Ditchin' the Moffatts
for Boston-style rock
By Christopher Hodge
SCOTTY IS GROWIN' UP. Scott Moffatt breaks away from the "boyband"
image with his new band, The Boston Post.
There is life after
boy bands at least that's what Scott Moffatt is hoping. And although
his former life as the vocalist/guitarist for the Canadian boy-candy band
the Moffatts may still be a difficult association to shake, he is confident
that his days as a Moffatt are a distant memory.
"We all wanted to go our own ways musically," says Moffatt,
when asked about the demise of the Moffats. "We all had our own ideas
about how songs should be written, and wanted to venture out on our own.
We're still close though, and still enjoy hanging out with each other."
Now along with drummer Shawn Everett, guitarist Jon Gant and bassist Neal
Gupta, Moffatt has formed a new band, The Boston Post, with a new manifesto:
to rock out!
"I think The Boston Post are a lot more experimental than the Moffatts.
It's difficult for me to compare our music because they are two very different
bands. There's a lot more metal influence in The Boston Post. When we
go into the studio we record whatever we need to record. We don't worry
at all about being stereotypical, or pigeonholing ourselves. It's really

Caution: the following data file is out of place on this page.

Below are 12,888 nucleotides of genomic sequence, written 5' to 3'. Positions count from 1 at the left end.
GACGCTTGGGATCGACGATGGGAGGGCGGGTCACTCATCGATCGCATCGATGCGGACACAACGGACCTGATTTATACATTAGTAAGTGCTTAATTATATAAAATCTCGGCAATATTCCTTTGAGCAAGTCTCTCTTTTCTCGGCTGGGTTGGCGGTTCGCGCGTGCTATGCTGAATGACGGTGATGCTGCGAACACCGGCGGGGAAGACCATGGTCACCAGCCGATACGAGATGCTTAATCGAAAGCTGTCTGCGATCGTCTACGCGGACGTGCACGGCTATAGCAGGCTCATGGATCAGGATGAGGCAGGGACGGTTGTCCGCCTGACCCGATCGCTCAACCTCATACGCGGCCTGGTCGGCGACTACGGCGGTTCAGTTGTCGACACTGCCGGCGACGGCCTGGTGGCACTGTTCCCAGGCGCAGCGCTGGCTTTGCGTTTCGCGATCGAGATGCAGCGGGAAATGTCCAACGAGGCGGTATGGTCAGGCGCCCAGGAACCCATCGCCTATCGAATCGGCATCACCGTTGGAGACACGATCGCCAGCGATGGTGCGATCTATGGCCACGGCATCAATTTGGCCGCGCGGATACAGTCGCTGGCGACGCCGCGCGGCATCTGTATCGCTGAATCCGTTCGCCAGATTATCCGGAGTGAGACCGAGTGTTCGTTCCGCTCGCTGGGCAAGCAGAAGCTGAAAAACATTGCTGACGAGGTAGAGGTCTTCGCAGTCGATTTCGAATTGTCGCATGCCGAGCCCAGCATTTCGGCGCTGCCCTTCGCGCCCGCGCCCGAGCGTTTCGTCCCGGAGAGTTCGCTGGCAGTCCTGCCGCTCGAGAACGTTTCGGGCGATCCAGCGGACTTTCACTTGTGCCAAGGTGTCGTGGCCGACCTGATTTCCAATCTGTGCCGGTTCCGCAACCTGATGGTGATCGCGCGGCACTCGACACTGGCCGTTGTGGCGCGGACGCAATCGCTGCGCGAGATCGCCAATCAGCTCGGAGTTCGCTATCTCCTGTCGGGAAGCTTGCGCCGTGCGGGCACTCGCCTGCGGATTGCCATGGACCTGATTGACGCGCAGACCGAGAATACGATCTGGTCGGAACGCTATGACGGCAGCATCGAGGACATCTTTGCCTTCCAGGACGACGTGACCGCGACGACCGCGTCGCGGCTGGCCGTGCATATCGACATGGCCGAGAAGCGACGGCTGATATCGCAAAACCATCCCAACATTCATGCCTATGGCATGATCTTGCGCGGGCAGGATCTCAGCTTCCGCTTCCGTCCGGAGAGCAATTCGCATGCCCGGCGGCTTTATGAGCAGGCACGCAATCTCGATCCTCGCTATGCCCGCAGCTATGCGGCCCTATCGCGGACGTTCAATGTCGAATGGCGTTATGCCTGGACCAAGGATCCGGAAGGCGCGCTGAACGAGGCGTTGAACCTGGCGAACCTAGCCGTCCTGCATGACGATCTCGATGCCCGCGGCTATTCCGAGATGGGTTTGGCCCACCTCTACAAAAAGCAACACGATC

just rock music with some of the same hooks, but a lot more cockiness,"
Fans suffering from post-Moffatts traumatic stress won't find much solace
in The Boston Post. According to Moffatt, the two share few, if any, similarities.
"A lot of fans will have a hard time adjusting to the new band,"
says Moffatt. "At our live shows, when we look out into the audience,
we often see a lot of the kids disperse as the shows go on. We're totally
fine with that though, 'cause we expected it. At the very least, they're
coming out and are going in with the point of view that we're doing something
that is different from the Moffatts, and we appreciate that."
Having completed a six-song EP entitled It's 99 PM, and released
their first single "Feel Me Out," Moffatt is looking forward
to breaking in the new band and getting them in front of a live audience.
From there he plans to continue working on some new songs with the eventual
goal of recording a full-length album.
"We have had some interest from some British labels," says Moffatt.
"Right now, we just want to tour and re-educate people. We will hopefully
go back into the studio and record soon. We might take a few of the songs
from the EP, and we may record a completely new album, it all depends
on the live shows."
Creatively, playing with The Boston Post has also allowed Moffatt to further
develop his skills as a songwriter and musician, and he enjoys the new
"I write a lot of the melodies and lyrics," says Moffatt. "Then
we go into a room and figure out the basics from there. I have a lot more
freedom now, which is beneficial to me."
As for his days as one of Canada's pop darlings, Moffatt carries no ill
will towards the record labels who helped make the Moffatts a house-hold
"I think EMI were brilliant at marketing the Moffatts," Moffatt
explains. "I don't oppose marketing, I was just a bit pissed off
by the over saturation of the Moffatts. Now we're going for a more grassroots
approach, instead of having an army of people trying to make other people